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UN: Ivory Coast Moving Toward Political Reconciliation, but Threats Remain

The United Nations is praising Ivory Coast for its ongoing recovery from a violent 2010 post-election crisis, and is crediting President Alassane Ouattara with taking "significant steps" to stabilize national security.

U.N. peacekeeping chief Herve Ladsous told the Security Council Thursday that President Ouattara has demonstrated "remarkable resolve" in tackling "the many challenges" the country still faces.

Ladsous singled out the president's ongoing push to demobilize and reintegrate about 65,000 fighters who took up arms after former president Laurent Gbagbo refused to concede defeat in the 2010 polls.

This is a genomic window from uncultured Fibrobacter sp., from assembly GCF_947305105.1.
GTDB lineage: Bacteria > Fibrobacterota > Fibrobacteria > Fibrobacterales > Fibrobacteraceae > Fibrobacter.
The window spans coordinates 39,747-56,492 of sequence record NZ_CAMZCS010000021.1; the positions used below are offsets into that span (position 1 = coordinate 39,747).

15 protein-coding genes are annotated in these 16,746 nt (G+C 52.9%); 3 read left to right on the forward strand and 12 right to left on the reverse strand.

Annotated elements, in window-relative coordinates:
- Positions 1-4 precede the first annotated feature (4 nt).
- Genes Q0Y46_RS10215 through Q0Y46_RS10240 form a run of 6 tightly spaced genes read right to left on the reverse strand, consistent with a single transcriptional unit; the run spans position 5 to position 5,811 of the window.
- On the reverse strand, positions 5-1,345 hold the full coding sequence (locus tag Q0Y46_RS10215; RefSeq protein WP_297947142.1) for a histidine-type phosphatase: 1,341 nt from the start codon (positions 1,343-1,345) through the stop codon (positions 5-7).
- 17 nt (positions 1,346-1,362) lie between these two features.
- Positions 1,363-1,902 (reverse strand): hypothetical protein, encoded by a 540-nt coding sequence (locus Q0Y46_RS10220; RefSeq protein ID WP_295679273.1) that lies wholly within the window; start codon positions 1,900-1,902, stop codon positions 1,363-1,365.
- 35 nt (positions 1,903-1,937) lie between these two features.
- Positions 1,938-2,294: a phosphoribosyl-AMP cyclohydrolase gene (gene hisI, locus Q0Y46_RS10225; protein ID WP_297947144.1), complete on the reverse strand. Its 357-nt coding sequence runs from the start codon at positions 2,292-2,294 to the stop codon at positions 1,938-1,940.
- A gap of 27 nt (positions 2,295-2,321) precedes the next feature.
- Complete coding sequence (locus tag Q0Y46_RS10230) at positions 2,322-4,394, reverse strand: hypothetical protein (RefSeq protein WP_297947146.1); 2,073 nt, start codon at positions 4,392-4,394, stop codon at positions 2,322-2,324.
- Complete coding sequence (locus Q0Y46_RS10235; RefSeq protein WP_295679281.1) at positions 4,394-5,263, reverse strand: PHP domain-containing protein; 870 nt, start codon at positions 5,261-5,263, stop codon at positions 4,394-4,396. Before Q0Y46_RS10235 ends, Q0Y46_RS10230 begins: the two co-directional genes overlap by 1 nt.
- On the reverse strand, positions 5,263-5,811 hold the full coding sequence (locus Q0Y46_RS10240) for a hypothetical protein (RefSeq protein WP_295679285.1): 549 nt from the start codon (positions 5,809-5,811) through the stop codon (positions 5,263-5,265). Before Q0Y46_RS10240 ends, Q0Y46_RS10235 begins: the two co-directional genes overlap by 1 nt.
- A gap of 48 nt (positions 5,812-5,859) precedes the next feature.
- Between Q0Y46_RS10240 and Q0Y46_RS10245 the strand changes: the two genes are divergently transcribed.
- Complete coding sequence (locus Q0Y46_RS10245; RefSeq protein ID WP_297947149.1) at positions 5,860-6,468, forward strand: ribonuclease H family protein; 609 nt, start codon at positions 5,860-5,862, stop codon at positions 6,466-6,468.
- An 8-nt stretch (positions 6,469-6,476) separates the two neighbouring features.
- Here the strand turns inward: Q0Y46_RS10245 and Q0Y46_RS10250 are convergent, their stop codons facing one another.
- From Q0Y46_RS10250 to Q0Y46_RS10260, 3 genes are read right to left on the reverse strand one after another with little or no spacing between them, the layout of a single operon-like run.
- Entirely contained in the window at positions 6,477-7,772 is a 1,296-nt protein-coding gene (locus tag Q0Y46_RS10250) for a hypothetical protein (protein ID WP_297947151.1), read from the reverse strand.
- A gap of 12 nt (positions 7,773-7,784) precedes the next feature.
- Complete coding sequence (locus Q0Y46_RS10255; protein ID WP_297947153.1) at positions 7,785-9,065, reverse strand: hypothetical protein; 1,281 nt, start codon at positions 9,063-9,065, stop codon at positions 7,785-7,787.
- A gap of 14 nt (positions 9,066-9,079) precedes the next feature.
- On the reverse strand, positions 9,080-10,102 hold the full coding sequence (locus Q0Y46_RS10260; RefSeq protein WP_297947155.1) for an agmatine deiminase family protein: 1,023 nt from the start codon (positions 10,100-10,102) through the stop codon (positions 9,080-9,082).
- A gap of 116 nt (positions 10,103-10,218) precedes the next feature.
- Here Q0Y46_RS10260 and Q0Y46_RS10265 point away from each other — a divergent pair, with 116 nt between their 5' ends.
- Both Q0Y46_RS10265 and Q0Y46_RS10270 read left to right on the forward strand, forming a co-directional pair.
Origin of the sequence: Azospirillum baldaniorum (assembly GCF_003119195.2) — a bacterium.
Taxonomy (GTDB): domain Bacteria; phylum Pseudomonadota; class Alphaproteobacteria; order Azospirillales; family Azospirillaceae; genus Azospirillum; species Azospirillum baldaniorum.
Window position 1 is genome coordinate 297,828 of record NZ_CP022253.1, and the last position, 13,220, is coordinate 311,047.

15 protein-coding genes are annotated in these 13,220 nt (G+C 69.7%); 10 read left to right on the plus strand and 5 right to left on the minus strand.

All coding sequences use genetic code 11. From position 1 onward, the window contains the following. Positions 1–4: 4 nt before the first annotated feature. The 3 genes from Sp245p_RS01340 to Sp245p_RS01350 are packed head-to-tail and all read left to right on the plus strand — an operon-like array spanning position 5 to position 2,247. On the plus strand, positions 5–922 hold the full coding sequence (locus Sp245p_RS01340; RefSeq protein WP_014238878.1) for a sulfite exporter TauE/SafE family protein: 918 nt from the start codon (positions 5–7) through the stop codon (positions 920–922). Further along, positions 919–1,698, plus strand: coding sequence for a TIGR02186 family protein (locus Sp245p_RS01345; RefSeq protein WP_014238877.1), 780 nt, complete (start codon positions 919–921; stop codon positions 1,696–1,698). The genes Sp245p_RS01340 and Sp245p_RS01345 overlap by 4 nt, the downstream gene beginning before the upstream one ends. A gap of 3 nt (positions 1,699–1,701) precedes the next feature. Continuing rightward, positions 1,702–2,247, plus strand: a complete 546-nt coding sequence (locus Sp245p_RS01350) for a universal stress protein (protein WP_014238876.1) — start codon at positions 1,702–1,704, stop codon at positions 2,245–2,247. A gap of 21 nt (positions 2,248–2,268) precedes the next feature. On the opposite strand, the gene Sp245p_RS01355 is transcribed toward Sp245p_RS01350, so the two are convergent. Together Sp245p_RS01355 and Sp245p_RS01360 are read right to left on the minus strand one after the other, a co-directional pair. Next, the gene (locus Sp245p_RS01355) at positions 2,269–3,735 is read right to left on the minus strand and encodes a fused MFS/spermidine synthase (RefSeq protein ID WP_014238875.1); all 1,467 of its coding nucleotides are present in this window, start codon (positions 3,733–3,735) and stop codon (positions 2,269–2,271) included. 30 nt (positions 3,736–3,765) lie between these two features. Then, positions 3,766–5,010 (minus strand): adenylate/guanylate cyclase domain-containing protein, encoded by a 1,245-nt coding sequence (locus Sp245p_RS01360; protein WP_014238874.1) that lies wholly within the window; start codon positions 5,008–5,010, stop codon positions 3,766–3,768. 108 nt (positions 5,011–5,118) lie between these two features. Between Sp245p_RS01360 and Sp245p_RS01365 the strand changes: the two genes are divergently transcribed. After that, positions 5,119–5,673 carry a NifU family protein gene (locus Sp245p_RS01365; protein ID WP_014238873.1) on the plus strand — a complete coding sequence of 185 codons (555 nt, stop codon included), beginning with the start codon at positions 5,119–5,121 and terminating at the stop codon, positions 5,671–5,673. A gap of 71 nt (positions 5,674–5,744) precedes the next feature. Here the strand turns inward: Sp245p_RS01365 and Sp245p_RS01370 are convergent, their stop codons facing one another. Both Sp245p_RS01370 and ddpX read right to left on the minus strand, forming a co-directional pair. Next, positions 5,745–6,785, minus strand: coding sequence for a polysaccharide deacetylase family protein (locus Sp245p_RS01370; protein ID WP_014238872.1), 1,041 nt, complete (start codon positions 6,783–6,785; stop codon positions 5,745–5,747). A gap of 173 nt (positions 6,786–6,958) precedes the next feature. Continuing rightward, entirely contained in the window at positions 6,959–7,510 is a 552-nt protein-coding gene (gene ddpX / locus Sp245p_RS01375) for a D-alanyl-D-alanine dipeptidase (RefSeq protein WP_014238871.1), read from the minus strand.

But the peacekeeper also warned that political divisions remain. He said the country will need the support of the broader international community to ensure that the reintegration of former combatants is successful.

Ladsous also voiced concern for the country's human rights situation, citing ongoing incidents of sexual and gender-based violence. He urged the government to expedite the arrests of those responsible, and said the arrests should be made regardless of the political affiliations of the suspects.

U.N. analysts estimate that more than 3,000 people died in the civil war that followed Gbagbo's refusal to step aside. Thousands of others were displaced, before Gbagbo was arrested in 2011 and transferred to the International Criminal Court in The Hague.

He remains in ICC custody while authorities decide whether to move forward with prosecution.